Perhaps, what is most memorable is that all of the Haitians pushed back strongly against food stamps and welfare. To a man and a woman, they desired the dignity of employment so that they could support their family and begin remittances to their loved ones in Haiti. Without hesitation, Haitians gladly took unskilled jobs such as laundry and janitorial helpers, parks and recreation –flood control workers. Mosquitoes and near 100-degree temperatures were not a deterrent, only a formidable challenge that they were eager to meet.

This is all significant because of the disproportional and inequitable response to the black refugees from Haiti. For example, Cuban refugee of any hue only had to reach American soil to attain a political refugee status. If Haitians made it to land, a new status was applied, entrant. Although, they were fleeing a brutal dictatorship led by Papa Doc Duvalier, the United States argued that they were coming to these shores for economic reasons (jobs). Haitians who were intercepted on the high seas were interdicted and repatriated, but not Cubans.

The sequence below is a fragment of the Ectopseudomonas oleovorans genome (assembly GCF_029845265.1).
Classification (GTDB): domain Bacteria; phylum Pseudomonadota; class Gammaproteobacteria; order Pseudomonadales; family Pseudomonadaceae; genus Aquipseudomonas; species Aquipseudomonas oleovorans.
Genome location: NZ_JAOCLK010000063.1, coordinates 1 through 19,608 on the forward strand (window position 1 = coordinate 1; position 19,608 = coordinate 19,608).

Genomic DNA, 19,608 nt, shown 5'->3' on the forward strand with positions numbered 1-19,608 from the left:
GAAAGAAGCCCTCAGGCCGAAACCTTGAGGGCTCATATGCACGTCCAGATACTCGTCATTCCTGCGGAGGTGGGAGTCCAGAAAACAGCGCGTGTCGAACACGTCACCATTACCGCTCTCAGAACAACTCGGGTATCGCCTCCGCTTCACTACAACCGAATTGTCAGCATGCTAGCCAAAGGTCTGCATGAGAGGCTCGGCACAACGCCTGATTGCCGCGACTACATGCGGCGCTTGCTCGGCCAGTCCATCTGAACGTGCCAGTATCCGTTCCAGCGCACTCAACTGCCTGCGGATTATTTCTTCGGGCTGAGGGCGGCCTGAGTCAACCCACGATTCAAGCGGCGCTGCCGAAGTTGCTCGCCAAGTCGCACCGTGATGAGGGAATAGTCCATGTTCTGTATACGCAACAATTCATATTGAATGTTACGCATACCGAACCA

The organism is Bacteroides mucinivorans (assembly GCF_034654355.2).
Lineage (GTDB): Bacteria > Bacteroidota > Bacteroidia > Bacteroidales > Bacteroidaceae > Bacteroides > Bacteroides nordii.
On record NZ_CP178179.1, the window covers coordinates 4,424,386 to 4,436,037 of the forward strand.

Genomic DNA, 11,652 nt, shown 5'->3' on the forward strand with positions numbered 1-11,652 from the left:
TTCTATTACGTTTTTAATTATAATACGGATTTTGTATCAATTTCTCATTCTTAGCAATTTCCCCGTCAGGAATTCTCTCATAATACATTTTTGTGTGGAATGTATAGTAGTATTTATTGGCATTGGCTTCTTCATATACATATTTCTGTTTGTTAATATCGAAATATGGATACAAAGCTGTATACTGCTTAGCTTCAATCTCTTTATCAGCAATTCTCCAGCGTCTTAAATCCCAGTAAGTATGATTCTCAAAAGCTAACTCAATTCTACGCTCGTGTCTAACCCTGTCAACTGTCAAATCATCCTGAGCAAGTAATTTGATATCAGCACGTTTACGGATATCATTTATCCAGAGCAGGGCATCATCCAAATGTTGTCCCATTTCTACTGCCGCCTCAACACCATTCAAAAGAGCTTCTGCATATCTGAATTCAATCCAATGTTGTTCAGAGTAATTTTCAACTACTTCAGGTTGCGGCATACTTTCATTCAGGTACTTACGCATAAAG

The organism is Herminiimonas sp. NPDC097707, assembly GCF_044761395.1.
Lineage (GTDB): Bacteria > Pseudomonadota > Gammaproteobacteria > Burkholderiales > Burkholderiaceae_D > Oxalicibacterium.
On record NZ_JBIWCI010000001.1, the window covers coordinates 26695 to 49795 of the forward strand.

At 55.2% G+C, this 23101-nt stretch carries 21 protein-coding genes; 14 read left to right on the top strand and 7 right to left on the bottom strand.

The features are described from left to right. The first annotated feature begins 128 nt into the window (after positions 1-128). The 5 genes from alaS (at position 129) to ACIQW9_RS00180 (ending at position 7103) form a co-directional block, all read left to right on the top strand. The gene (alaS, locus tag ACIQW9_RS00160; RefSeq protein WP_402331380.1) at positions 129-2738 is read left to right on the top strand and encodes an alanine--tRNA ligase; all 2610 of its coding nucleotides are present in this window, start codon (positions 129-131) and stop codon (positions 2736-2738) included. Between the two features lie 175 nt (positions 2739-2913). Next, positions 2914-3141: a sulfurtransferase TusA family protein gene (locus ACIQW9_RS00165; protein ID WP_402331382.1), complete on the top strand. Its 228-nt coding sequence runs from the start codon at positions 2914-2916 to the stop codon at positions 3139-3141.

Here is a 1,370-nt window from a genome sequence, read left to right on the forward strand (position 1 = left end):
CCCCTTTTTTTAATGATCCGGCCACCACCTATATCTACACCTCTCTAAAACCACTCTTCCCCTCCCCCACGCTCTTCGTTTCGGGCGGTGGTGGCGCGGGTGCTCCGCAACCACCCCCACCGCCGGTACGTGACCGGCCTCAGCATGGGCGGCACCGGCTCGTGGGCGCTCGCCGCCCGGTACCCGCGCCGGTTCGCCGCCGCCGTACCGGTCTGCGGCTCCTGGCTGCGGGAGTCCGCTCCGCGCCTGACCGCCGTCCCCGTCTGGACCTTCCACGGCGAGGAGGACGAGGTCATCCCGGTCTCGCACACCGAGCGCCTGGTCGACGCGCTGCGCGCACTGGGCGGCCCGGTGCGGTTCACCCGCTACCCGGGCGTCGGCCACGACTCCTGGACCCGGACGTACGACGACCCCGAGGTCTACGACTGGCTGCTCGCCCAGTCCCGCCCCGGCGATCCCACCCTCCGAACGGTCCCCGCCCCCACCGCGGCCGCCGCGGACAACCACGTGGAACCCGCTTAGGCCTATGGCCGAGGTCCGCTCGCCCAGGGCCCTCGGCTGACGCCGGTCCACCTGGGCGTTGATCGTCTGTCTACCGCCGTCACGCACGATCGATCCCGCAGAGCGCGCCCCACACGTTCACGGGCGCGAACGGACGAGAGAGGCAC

Nevertheless, Haitians have come to a nation of immigrants and have become near perfect citizens. They have successfully assimilated. These Haitians are now bullish on America and think that this country is exceptional despite its imperfections. They never saw the sonnet at Ellis Island that asks for the wretched refuse of your teeming shore, the tempest tossed.

In behalf of the thousands of Haitians that are proud to be part of this global salad, thanks.

In behalf of the courageous Houstonians who stepped out on faith and love, we are thankful for the extraordinary grace and mercy that led us to stand in the gap for boats that were temporarily stuck on the bottom.